Debatableness of this solution is obvious. Therefore the aim of creation of fault recording unit (to record a fault, nowhere else recorded) has been disrupted. Nowadays during fault analysis we can use waveform recordings from three IEDs: protection IED, fault recording IED and fault location IED. And they all record the same data. To enable this multiple recording we wire several kilometers of cables. install cubicles, increase power consumption and man-hours on maintenance. But we can identify failure of the single protection IED using waveform recordings from other protection IEDs in the system – so why stand-alone and autonomous fault recording devices are still required in substations?
Let’s think about what fault recording should be in digital substation and which kind of fault recorder is required by the customer. First, it is worth mentioning that in digital substation there is a surplus in information. Currents and voltages are available from redundant sources in digital form, all binary signals are transmitted using GOOSE-messages and signals are stored in memory of IEDs, time synchronization accuracy improved from 1 ms up to several microseconds. Acquisition of signals over binary inputs and generation of signals over binary outputs dramatically reduced (the ones left are: switchgear equipment status signals and controls, mechanical protection devices of oil-filled equipment, on-load tap changer status and control signals). All cable circuits are duplicated. We have IEDs, which can be subscribed to two Sampled Values streams with capability of switching between them. We have GOOSE message generation timestamps available in publisher and GOOSE reception timestamps available in subscribers. Given that today we see trials to create fault recording units for digital substations, which can be subscribed to Sampled Values streams and GOOSE messages, capable of processing and storing gigabytes of information and generating custom waveform recordings. But for the analysis of faults and other contigincies we need the infromation from protection IEDs, which generated control signals.Given that, I see fault recording in digital substation in a following way. This should be a software and hardware complex which performs automatic data (analog measurements and binary signals) download from all protection IEDs in substations and which is capable of generating a custom waveform. Analog measurements of currents and voltages from the same feeder (acquired from several IEDs) must not be duplicated. When downloading data from IEDs, system must identify signals from the same feeders and must perform cross-check to identify any difference. If any difference is detected, it must be indicated. Binary signals in waveforms must be presented with timestamps of GOOSE message generation and GOOSE message reception. Transfer times must be indicated for each GOOSE message. Any failures in operation of protection IEDs must be acquired via reports and also must be indicated.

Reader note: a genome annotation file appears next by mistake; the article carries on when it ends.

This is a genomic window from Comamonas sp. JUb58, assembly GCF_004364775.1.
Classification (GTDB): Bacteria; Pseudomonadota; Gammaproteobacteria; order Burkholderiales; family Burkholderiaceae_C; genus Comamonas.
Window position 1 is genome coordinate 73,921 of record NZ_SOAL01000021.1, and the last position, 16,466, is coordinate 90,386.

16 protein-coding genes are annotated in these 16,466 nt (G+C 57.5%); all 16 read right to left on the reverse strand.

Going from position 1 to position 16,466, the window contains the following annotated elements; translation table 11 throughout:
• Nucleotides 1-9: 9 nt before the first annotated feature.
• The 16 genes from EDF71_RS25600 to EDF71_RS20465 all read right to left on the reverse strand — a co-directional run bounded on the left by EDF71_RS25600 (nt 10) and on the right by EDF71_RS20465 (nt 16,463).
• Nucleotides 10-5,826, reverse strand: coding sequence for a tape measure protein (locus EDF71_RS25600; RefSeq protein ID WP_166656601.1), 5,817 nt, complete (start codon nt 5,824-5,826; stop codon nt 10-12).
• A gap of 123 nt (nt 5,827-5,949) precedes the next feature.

Fault recording system must become software system which takes data from available primary sources of digital information (NCITs, AMUs, DMUs, protection IEDs and etc.) and generates custom waveforms, relying on data available in SCD file.
It must supervise specific parameters of the system: Sampled Values and GOOSE messages transfer times, validity of SV and GOOSE messages, operation of time synchronization system and network equipment. This system must verify operation of protection IEDs and primary current/voltage sensors.
Mihail SchevaldinBelenergo (The Republic of Belarus)
Fault recording is one of the cornerstones in contemporary protection and automations systems. Some specialists do insist that their is no need in stand-alone and autonomous fault recording devices as all required functions are implemented in protection IEDs, including fault location. Other specialists, especially those who have already encountered with misoperation of protection relays (as a consequence of firmware or hardware failures) insist that stand-alone and autonomous fault recording devices have to be installed.